Is slow science the answer to this fiasco? Only in part, I am afraid. Without altering fundamentally how we teach science at all levels, it would not be the cure, even if it were possible to execute. No, I am afraid that without teaching what science is, it is not even possible to get it to slow down.

Let me reiterate: the pace of scientific discovery is slow. This does not mean that we need to hide every step of it from view until we get the results that we deem worthy of sharing. On the contrary, I agree with those who think that sharing at the more interim steps can only improve what we do. Yet the innumeracy, fame and fortune are forces that put such free sharing in peril by misrepresenting it as the final answer to everything. And when the answer is changed, which is not only expected, but indeed desired in scientific pursuits, the public opinion punishes science.

Let me end with a quote I read on one of my favorite web sites, Brain Pickings, in a review of the book boldly entitled Ignorance: How It Drives Science:
Are we too enthralled with the answers these days? Are we afraid of questions, especially those that linger too long? We seem to have come to a phase in civilization marked by a voracious appetite for knowledge, in which the growth of information is exponential and, perhaps more important, its availability easier and faster than ever.
[...]There are a lot of facts to be known in order to be a professional anything — lawyer, doctor, engineer, accountant, teacher. But with science there is one important difference. The facts serve mainly to access the ignorance… Scientists don’t concentrate on what they know, which is considerable but minuscule, but rather on what they don’t know…. Science traffics in ignorance, cultivates it, and is driven by it. Mucking about in the unknown is an adventure; doing it for a living is something most scientists consider a privilege. 
So, let's celebrate uncertainty. Let's take time to question, answer and question again. Slow down, take a deep breath, cook a slow meal and think.

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Tuesday, April 24, 2012

How to avoid the "Titanic effect" in Pharma

Today I was going to tell you the tale of my son's broken wrist (he is fine now, this happened in January, but the insurance issues are fascinating), but I got distracted thinking about another fascinating subject that many do not understand well: confounding by indication. I especially started thinking about it in the context of how decisions and policies are made, and how not having the right data at the right time leads to this "Titanic effect" for a technology. What do I mean by this? Well, let me explain.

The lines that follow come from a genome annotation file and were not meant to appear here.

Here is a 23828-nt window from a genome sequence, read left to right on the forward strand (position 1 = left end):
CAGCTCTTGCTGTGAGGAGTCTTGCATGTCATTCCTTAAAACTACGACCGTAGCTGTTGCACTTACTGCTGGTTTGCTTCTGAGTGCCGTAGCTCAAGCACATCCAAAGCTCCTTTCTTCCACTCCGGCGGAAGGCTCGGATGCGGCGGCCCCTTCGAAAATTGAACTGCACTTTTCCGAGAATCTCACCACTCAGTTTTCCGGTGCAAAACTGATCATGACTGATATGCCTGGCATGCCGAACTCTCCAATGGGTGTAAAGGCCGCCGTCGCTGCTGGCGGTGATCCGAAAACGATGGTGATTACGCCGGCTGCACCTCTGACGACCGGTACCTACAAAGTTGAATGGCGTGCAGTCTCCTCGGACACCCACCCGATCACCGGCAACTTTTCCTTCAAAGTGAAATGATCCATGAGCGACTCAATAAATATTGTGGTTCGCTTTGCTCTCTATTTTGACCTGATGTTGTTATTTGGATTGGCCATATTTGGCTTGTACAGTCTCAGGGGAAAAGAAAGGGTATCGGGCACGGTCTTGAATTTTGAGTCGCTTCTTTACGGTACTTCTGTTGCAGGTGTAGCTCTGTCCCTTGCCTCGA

Some say the Titanic sank simply because of poor preparation -- not enough life boats, not enough training on the evacuation procedure, in other words "not enough imagination" to plan for a catastrophe. It was derailed in its course by an entirely predictable natural calamity that had not been planned for adequately, even though the risk was obvious in retrospect. Was this just on of those "unintended consequences" that could have been avoided with more clear vision? Perhaps, but the Titanic is, ahem, water under the bridge. But we can focus on some more mundane and current potential missteps and make some guesses.

Let's talk about medical technologies, and drugs in particular. Let us say that there is a new sepsis drug that has been tested among patients with sepsis but without organ failure. This drug appears to prevent organ failure in a fraction of the treated patients, and also reduces mortality by 6%. The only obstacle to widespread use of this drug is its acquisition cost, which is much higher than what the hospital's critical care pharmacist is used to paying for other drugs. Because of this high cost, the drug, despite being on the formulary, gets administered only to those patients who have developed not one, but two organ failures. The savvy pharmacist looks at the outcomes of these patients and, after comparing them to those of the patients who did not receive the drug, concludes that the new sepsis drug, instead of saving lives, actually kills. The P&T committee discusses this, dumps the drug from the formulary and other hospitals follow suit. What's wrong with this picture?

Several fallacies are at work here, including an overly broad inference of causality and bias. But the most important lesson is to do with confounding: because of its apparent expense, the drug has been niched into a population of patients who a). were not the ones that exhibited the evidence of benefit in the trials, and b). have a very high risk of mortality at baseline. So, not only is it not valid to conclude that the drug killed these patients, but it is not even valid to say that the drug does not work -- it may well work in the populations that it was shown to work in, but not in this, much more ill, population. You see the difference? It is like saying that you umbrella failed to keep you dry when you opened it only after you already got soaked.

So confounding by indication is one reason that drugs "fail" -- they are given to people who are by definition not going to do well, and the confirmation bias pushes us to say see, it's expensive and doesn't work. So how do we overcome this phenomenon and make sure that appropriate patients get access to useful technologies? I believe I have a very simple answer: don't squeeze the toothpaste out of the tube if you don't want to have to cram it back in. Huh?